Using Herbicides to Reduce the Risk of Forest Fires


Wildfire Burning on Forest Floor


Spraying Weeds on Forest Floor

Forest floors can be covered with many weeds that dry out and become a source of fuel
for forest fires. Many weed species dry quickly during drought creating hazardous “flashy” fuels in wildfire situations.  Studies have shown a significant reduction in fire intensity in areas where herbicides are applied to remove weeds. Incorporating herbicides into land management plans helps to decrease fuel loads and reduce the risk of forest fires.

“Exotic annual grasses such as cheatgrass, medusahead, and Ventenata can produce large amounts of fine fuel loads creating favorable conditions for wild fires… Herbicides imazapic and propoxicarbazone sodium have been particularly effective in controlling or suppressing exotic annual grasses, depending on rates and time of application. The main limitation for extensive use of these herbicides, particularly in rangelands, is the cost. However, if the fuel load from exotic annual grasses is reduced, the risk of wild fires will also decrease as a result of the herbicide applications. This could help create lower fire risk sections or corridors in order to protect more sensitive areas such as installations, roadsides, buildings, animal shelters, etc. The cost of herbicide applications for these areas would be compensated by the value of the saved resources and reduction in the cost of controlling frequent wild fires. The use of herbicides would only be justified if a significant reduction of the fuel load is achieved. The objective of this study was to quantify the impact of herbicides and application timings on invasive annual grass fuel load production.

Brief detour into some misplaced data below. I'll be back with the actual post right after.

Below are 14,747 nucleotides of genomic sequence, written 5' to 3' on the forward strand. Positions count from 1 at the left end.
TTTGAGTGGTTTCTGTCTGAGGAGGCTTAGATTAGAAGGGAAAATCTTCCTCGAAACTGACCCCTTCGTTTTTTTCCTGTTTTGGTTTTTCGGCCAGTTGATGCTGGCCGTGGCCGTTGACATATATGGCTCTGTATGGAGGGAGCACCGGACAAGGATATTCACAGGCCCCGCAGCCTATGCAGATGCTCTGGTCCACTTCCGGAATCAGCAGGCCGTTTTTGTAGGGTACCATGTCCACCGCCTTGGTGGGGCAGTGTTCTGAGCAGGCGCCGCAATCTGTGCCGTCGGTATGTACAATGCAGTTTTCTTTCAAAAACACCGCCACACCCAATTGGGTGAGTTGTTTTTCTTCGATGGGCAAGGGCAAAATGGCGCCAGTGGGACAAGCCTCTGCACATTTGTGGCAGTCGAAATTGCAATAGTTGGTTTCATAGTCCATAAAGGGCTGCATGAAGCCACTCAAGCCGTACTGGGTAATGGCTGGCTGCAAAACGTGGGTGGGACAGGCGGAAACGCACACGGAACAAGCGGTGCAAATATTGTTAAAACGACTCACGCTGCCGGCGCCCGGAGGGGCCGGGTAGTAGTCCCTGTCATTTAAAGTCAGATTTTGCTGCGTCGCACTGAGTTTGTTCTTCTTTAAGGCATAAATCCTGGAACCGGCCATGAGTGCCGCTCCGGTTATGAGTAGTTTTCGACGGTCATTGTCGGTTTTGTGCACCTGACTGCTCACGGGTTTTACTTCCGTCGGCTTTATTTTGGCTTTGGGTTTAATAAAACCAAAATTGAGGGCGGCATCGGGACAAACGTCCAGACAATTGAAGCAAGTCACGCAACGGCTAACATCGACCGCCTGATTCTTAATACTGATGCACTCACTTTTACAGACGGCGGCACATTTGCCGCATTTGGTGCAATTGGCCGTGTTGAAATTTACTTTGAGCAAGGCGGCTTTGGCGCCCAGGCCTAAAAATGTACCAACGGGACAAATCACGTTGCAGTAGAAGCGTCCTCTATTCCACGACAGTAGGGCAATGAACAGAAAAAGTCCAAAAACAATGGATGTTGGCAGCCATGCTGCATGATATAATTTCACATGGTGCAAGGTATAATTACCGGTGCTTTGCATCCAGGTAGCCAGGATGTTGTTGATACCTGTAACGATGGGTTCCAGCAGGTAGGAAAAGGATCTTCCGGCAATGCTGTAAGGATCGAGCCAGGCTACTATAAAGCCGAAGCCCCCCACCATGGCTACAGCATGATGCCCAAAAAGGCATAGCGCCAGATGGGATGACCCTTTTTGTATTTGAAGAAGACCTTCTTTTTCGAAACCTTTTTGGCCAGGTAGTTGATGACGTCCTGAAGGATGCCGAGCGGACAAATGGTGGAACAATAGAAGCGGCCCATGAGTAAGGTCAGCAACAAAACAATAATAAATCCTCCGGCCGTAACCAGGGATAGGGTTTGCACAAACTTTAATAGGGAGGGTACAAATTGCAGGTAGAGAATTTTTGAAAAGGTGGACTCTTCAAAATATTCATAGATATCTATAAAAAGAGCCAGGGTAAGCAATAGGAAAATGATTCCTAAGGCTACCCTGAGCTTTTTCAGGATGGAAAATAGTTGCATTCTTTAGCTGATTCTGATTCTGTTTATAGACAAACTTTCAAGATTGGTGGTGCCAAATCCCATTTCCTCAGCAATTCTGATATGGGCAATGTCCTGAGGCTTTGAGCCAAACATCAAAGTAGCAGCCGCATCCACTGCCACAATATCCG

…Although every treatment had an impact on the produced litter, the most significant biomass reduction, 53 percent, was observed with the application of Plateau®.

These preliminary results suggest that herbicides have the potential be used to reduce fuel loads from annual weedy grasses, particularly in recently burned fields.”

Authors: Sbatella, G., and Twelker, S.
Affiliations: Oregon State University
Title: Impact of herbicide applications for exotic annual grass control on fuel load production.
Source: Rangeland Research Reports, available at:


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